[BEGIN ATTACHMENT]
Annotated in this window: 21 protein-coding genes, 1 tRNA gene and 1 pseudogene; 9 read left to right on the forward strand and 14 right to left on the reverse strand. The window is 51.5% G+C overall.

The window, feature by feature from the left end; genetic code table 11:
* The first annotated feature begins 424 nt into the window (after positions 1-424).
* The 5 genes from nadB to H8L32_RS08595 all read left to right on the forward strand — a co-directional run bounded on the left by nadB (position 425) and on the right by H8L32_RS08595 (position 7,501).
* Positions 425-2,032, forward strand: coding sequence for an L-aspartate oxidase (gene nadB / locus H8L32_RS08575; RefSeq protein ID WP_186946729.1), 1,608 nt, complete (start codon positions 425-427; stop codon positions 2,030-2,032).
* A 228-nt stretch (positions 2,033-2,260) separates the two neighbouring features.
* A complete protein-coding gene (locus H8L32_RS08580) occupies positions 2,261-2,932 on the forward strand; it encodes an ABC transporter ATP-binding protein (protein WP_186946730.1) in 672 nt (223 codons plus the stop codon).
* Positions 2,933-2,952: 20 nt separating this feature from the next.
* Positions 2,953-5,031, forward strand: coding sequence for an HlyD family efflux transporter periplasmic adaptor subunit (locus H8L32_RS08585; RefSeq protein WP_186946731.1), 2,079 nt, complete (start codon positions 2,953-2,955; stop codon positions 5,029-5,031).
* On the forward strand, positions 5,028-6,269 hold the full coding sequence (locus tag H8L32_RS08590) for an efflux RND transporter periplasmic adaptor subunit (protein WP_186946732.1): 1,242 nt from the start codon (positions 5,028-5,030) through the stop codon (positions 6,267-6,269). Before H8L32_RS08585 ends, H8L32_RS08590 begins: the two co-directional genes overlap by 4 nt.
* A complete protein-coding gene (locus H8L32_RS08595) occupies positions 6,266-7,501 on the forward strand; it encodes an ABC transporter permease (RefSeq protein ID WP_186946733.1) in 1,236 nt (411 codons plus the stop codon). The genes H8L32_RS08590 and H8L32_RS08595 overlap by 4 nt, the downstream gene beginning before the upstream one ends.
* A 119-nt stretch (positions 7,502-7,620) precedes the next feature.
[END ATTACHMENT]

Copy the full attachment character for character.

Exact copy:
Annotated in this window: 21 protein-coding genes, 1 tRNA gene and 1 pseudogene; 9 read left to right on the forward strand and 14 right to left on the reverse strand. The window is 51.5% G+C overall.

The window, feature by feature from the left end; genetic code table 11:
* The first annotated feature begins 424 nt into the window (after positions 1-424).
* The 5 genes from nadB to H8L32_RS08595 all read left to right on the forward strand — a co-directional run bounded on the left by nadB (position 425) and on the right by H8L32_RS08595 (position 7,501).
* Positions 425-2,032, forward strand: coding sequence for an L-aspartate oxidase (gene nadB / locus H8L32_RS08575; RefSeq protein ID WP_186946729.1), 1,608 nt, complete (start codon positions 425-427; stop codon positions 2,030-2,032).
* A 228-nt stretch (positions 2,033-2,260) separates the two neighbouring features.
* A complete protein-coding gene (locus H8L32_RS08580) occupies positions 2,261-2,932 on the forward strand; it encodes an ABC transporter ATP-binding protein (protein WP_186946730.1) in 672 nt (223 codons plus the stop codon).
* Positions 2,933-2,952: 20 nt separating this feature from the next.
* Positions 2,953-5,031, forward strand: coding sequence for an HlyD family efflux transporter periplasmic adaptor subunit (locus H8L32_RS08585; RefSeq protein WP_186946731.1), 2,079 nt, complete (start codon positions 2,953-2,955; stop codon positions 5,029-5,031).
* On the forward strand, positions 5,028-6,269 hold the full coding sequence (locus tag H8L32_RS08590) for an efflux RND transporter periplasmic adaptor subunit (protein WP_186946732.1): 1,242 nt from the start codon (positions 5,028-5,030) through the stop codon (positions 6,267-6,269). Before H8L32_RS08585 ends, H8L32_RS08590 begins: the two co-directional genes overlap by 4 nt.
* A complete protein-coding gene (locus H8L32_RS08595) occupies positions 6,266-7,501 on the forward strand; it encodes an ABC transporter permease (RefSeq protein ID WP_186946733.1) in 1,236 nt (411 codons plus the stop codon). The genes H8L32_RS08590 and H8L32_RS08595 overlap by 4 nt, the downstream gene beginning before the upstream one ends.
* A 119-nt stretch (positions 7,502-7,620) precedes the next feature.